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Veterans and Military Reporter
Libby Denkmann is KPCC's veterans and military reporter. She focuses on stories about active duty servicemembers, veterans and their families in Southern California.
Libby joined KPCC in 2016 as a fill-in host on Take Two, and later served as interim host of KPCC's Morning Edition. She is a regular fill-in host for Larry Mantle's AirTalk on KPCC and her reporting can be heard nationally on APM's Marketplace Morning Report.
Before joining KPCC, Libby was the afternoon drive anchor and a reporter on KFI AM 640 in Los Angeles. She began her journalism career in her native Seattle with the CBS News affiliate KIRO Radio. During nearly a decade at KIRO, Libby was a reporter and producer of several programs: The Dave Ross Show, Ross and Burbank, and The Ron and Don Show. Her work was part of the 2015 Regional Edward R. Murrow Award for Continuing Coverage of the deadly Oso, Washington landslide. She is a graduate of The University of Washington's Jackson School of International Studies.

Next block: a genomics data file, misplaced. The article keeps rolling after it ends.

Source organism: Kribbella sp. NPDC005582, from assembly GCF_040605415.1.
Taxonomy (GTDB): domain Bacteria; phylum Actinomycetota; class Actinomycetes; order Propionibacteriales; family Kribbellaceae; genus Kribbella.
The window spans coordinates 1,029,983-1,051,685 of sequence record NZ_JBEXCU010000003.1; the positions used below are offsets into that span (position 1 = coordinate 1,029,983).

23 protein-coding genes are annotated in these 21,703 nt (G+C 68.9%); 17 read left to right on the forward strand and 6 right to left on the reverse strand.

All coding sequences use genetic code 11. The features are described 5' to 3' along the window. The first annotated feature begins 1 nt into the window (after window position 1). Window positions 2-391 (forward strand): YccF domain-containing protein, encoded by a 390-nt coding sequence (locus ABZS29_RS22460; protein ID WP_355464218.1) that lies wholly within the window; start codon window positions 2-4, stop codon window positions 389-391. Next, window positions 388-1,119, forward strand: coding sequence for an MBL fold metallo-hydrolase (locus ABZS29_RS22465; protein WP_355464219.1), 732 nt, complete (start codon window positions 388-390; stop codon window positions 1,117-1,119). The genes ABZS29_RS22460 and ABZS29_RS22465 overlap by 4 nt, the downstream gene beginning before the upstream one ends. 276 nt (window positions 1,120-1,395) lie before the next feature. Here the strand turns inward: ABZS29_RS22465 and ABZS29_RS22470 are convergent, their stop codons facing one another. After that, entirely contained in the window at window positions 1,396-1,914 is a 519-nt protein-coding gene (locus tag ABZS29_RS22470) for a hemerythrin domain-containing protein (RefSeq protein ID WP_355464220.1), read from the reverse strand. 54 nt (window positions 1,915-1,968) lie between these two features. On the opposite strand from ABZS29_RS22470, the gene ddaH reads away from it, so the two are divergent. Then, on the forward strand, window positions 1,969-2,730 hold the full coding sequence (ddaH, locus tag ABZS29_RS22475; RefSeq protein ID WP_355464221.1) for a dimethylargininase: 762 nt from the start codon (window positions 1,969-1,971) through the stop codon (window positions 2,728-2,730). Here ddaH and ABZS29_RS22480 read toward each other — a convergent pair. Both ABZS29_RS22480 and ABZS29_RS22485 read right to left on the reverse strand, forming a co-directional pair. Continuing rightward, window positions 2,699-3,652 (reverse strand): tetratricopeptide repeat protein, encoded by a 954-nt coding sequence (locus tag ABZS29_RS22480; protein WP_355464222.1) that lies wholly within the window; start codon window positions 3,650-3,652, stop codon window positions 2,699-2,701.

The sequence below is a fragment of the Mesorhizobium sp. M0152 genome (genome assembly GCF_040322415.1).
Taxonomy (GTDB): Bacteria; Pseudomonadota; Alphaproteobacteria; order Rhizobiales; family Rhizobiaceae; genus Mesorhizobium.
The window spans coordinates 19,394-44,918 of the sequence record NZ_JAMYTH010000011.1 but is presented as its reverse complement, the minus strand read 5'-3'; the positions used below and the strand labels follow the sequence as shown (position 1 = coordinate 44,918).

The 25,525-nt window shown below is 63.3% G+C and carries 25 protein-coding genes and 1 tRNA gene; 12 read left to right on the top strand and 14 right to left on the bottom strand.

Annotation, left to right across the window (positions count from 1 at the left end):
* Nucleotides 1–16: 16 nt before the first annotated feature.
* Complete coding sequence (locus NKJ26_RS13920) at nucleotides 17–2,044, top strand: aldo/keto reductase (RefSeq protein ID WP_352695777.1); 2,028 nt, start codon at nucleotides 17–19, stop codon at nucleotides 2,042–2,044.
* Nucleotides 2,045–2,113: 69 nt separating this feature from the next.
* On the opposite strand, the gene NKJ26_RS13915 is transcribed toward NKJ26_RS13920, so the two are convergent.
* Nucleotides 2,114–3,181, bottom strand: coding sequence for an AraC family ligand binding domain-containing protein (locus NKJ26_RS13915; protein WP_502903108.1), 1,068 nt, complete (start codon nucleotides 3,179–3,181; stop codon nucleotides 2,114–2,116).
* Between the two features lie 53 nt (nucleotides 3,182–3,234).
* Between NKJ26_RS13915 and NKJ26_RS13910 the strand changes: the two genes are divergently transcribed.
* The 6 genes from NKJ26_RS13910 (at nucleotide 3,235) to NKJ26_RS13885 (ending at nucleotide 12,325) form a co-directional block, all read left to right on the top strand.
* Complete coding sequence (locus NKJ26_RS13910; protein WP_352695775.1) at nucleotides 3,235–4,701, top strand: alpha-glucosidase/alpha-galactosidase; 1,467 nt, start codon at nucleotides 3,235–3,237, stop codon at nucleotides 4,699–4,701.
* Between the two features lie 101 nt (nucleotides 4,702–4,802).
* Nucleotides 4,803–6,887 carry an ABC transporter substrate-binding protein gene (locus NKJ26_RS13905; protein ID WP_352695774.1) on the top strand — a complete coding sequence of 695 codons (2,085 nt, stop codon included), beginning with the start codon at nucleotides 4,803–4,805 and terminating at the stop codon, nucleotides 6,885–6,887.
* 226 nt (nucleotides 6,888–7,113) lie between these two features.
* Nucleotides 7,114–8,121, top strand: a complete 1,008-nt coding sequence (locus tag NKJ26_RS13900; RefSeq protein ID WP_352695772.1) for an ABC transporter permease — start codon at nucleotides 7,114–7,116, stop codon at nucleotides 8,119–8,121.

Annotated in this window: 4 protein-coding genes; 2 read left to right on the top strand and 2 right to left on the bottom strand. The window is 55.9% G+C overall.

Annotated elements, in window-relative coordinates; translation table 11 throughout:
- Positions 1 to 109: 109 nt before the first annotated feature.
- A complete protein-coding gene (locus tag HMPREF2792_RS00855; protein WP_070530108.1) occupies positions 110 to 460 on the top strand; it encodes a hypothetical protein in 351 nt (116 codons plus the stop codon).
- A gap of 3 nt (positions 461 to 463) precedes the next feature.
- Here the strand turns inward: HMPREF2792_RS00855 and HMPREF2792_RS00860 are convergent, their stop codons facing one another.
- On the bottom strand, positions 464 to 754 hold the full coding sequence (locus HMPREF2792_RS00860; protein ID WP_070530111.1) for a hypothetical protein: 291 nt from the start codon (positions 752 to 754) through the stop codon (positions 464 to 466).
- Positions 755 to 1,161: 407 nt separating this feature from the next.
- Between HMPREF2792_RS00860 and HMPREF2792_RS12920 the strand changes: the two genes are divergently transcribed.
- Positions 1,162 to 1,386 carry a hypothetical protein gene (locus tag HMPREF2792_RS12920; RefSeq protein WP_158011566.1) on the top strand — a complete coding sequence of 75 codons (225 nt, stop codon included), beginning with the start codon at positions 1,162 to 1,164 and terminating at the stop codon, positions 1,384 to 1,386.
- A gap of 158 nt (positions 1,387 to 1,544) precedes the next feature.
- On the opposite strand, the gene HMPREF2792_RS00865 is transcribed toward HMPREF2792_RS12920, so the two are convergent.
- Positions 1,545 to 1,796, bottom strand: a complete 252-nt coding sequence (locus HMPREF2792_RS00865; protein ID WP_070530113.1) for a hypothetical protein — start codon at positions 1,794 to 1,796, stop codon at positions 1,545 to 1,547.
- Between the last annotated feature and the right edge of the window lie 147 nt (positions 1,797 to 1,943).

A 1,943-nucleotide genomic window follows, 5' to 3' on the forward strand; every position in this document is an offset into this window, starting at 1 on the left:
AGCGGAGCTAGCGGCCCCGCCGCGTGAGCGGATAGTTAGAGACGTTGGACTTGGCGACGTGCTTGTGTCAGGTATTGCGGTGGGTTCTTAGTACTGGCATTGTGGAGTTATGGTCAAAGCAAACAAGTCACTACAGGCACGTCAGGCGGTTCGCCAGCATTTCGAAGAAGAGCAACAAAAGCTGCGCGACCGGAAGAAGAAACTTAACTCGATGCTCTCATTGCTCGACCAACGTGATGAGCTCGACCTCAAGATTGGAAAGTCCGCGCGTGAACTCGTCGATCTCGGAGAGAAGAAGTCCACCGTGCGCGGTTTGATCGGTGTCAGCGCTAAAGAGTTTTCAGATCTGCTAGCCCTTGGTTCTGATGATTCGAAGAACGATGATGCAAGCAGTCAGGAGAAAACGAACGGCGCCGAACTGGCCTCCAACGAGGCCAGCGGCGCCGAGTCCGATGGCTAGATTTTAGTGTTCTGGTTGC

Stories by Libby Denkmann
Former Governor Pete Wilson and a young conservative discuss what the next four years may hold for the weakened California GOP.
The total potential economic impact is difficult to quantify, but the industries that would be most affected include agriculture, service, and construction.
Wishing you could get in a time machine and skip ahead to the day after the election? You're not alone. But a more practical way to deal with election stress may be to stay in the present moment.
When Donald Trump called Hillary Clinton a "nasty woman" the women of the Internet reclaimed it and turned it into the Democratic nominee's feminist rallying cry.
Nintendo's previous console the Wii U had poor sale numbers. But according to one analyst, its new system may turn things around for the Japanese game developer.
If you live in the Golden State, you know the possibility of a major earthquake is always a factor. But what does that sometimes distant fear do to the psychology of Californians?
Advocates in Southern California say Asian immigrants lag far behind others in benefitting from the program.